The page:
HONG KONG -- In just a few days, a politician largely unknown outside the U.S. has earned the dubious reputation on the world stage as the "rape-gaffe congressman."
It's not an enviable title but one that has inspired column-writers worldwide to pick apart Todd Akin's comments -- their possible implications for the U.S. presidential election and what they say about an apparently civilized society's attitude towards rape.
The standard news story has been syndicated worldwide, stating the bare facts; that a Missouri congressman referred to "legitimate rape" when trying to explain, incorrectly, a woman's biological response to being raped.
Rape victims, the congressmen inferred, would not become pregnant because "the female body has ways to try to shut that whole thing down." The comment came in response to a presenter's question as to whether abortion should be allowed in the case of rape.
Akin's comments echoed as far away as the Democratic Republic of Congo, where award-winning playwright Eve Ensler penned a powerful open letter titled, "Dear Mr. Akin, I Want You to Imagine..."
The U.S. author of "The Vagina Monologues" wrote that she was lying awake at 2 a.m. in Bukavu in the City of Joy in the Congo where she was working to support "thousands of women who have been raped and violated and tortured from this ceaseless war for minerals fought on their bodies."
"Mr. Akin, your words have kept me awake," she wrote, before explaining what it means for women who have been raped to hear him make the distinction between "legitimate" and "illegitimate" rape.
"The underlying assumption of your statement is that women and their experiences are not to be trusted. That their understanding of rape must be qualified by some higher, wiser authority," she wrote, before imploring him to imagine someone "violently, hatefully forcing themself into you so that you are ripped apart."
At the time of writing the story had been shared more than 60,000 times on Facebook.
"Everyone's talking about rape," declared Hadley Freeman, writing in Britain's Guardian newspaper. "It is testament to the determination of some folk to bend reality to their preferred viewpoint that there are so many intriguing words around these days for rape to make it seem, I don't know, less rapey," she wrote, looping a string around Akin and "certain devotees of Julian Assange."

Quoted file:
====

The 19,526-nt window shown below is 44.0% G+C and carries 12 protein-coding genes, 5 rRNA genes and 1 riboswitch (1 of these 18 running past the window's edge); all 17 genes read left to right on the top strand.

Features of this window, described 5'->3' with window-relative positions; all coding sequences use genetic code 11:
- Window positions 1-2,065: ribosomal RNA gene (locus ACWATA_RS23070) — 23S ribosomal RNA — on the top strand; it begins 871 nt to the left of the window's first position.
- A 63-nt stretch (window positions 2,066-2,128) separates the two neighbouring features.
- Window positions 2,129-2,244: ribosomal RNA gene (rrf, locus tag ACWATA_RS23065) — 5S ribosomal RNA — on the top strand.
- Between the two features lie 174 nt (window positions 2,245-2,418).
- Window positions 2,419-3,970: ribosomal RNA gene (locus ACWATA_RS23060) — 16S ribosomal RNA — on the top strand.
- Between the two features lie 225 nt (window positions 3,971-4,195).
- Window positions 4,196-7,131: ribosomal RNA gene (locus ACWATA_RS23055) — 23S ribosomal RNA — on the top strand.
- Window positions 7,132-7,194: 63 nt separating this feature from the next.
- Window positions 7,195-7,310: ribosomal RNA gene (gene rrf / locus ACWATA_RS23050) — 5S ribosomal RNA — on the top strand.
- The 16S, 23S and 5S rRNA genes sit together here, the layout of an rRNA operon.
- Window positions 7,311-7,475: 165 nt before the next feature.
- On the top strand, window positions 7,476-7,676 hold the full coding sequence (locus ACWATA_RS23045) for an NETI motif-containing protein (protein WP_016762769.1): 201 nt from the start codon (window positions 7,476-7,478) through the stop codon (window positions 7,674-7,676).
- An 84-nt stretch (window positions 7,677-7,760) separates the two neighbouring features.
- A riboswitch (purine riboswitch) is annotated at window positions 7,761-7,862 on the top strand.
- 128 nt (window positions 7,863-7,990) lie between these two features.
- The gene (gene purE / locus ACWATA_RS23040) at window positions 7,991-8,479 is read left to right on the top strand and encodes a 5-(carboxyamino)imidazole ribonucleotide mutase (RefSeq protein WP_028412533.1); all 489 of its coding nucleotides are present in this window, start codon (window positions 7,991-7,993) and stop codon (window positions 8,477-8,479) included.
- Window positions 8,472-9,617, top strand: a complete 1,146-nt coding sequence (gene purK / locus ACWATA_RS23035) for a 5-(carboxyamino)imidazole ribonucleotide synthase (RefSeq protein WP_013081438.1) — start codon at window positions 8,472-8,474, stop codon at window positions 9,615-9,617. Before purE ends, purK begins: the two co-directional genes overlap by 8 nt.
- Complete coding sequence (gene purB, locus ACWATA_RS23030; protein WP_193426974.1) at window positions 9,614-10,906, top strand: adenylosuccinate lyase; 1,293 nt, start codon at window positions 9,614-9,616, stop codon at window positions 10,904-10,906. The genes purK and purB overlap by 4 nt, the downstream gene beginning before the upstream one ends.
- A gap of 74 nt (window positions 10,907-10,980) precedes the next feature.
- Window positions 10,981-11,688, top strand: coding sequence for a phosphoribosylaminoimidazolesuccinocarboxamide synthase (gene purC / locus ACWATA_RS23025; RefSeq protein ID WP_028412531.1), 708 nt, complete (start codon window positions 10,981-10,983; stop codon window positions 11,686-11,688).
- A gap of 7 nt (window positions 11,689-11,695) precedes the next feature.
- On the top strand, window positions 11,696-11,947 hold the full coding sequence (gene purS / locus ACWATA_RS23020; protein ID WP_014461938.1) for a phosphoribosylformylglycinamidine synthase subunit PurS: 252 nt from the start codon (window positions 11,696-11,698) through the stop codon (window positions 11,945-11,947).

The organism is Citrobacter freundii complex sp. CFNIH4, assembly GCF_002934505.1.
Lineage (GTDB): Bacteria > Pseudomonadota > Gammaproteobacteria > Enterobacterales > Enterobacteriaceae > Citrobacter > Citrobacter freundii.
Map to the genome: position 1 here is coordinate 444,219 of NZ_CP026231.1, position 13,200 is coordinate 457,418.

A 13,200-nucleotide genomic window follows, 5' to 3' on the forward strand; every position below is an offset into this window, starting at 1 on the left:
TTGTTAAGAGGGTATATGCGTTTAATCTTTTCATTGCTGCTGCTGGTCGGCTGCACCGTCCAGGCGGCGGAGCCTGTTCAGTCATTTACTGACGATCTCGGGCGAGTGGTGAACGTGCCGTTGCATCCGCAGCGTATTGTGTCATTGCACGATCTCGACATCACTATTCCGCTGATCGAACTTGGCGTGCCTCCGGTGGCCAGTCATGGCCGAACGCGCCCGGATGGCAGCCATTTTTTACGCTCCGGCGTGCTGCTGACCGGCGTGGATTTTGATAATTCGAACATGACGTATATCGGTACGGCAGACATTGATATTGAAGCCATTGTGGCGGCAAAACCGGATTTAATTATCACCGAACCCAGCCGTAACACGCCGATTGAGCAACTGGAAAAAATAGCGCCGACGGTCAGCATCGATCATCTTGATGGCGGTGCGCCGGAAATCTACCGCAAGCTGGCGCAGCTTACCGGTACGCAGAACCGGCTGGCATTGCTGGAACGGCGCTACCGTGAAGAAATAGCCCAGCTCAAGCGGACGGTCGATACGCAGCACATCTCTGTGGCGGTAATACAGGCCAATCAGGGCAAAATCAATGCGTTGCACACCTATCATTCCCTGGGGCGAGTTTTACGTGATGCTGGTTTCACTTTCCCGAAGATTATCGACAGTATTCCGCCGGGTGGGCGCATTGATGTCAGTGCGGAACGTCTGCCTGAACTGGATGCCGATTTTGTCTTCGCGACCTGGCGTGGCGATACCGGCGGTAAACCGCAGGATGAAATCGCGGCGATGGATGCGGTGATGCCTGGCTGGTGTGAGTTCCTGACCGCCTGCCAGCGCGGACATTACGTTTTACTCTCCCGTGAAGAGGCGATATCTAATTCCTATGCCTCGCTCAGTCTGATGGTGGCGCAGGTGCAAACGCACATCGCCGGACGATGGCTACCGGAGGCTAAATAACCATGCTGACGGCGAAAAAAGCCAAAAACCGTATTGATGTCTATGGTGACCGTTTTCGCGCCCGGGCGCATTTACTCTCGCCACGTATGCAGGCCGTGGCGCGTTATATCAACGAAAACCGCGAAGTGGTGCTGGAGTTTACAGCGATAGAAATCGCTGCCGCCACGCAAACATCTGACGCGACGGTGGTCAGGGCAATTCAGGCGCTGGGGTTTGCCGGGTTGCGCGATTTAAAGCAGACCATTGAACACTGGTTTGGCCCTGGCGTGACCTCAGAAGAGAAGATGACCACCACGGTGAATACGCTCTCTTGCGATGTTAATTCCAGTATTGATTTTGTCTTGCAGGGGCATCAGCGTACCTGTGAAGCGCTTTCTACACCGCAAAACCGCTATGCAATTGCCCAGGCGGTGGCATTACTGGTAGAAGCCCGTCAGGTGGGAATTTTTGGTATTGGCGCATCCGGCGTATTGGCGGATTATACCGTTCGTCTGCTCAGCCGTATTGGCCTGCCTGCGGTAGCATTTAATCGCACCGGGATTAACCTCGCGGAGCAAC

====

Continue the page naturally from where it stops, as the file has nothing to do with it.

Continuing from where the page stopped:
She was referring to George Galloway, a British lawmaker with the Respect Party, perhaps best known outside the UK for his fiery testimony at a 2005 U.S. Senate Committee hearing into alleged impropriety concerning the United Nations' oil-for-food scheme.
Galloway has refused to retract comments made in his video podcast in which he said the allegations made by two women in Sweden against WikiLeaks founder Assange "did not constitute rape" but were more of a case of "bad sexual etiquette."
However, the majority of international column space devoted to the Akin comments related to their impact on the U.S. presidential race.
Historian Tim Stanley struck back with this blunt analysis in Britain's Telegraph newspaper. "Todd Akin's remarks on rape don't tell you what conservatives think about sexual assault. They don't tell you much about anything, other than that Akin is an idiot."
He added that Akin's comments were what President Barack Obama had been waiting for; an opportunity to swing the political narrative from jobs to culture.
"How Akin's foolishness will play out in the election remains to be seen. Incredibly, he remains neck-and-neck in his Missouri race, which suggests that economics continues to eclipse social policy in the popular mind," he wrote.
But the Australian Sydney Morning Herald's U.S. Correspondent Nick O'Malley said Akin's comments had "trashed" any hopes that Mitt Romney had of "refocusing attention on to economics."
The straight news story about Akin's comments and refusal to end his bid for the Senate was carried on several websites in China, and generated a sprinkling of discussion on the country's twitter-like micro-blogs.
User "Xingxingnameliang" wrote: "Is he an undercover sent by the Democrats to destroy the opponent? Obama must be so happy to see this."
And "reddress" said: "This would be a big headache for the Republicans. A lousy teammate who can sabotage his own people is the worst."
Under a column entitled "Mistake of words and of the heart," the BBC's North America editor Mark Mardell asked why a U.S. politician was peddling pregnancy rape theories which dated back to the 13th century.
"Mr Akin may have many admirable qualities which recommend him to the voters of Missouri, but it seems strange that a 21st century politician is willing to legislate on the grounds of old wives' tales. Perhaps he should be explaining that, rather than his clumsy use of language," he wrote.
One CNN reader who commented on the opinion piece "Wake up: It's not just Akin" also looked beyond Akin's wording to question the value of the debate.
"What is the probability of an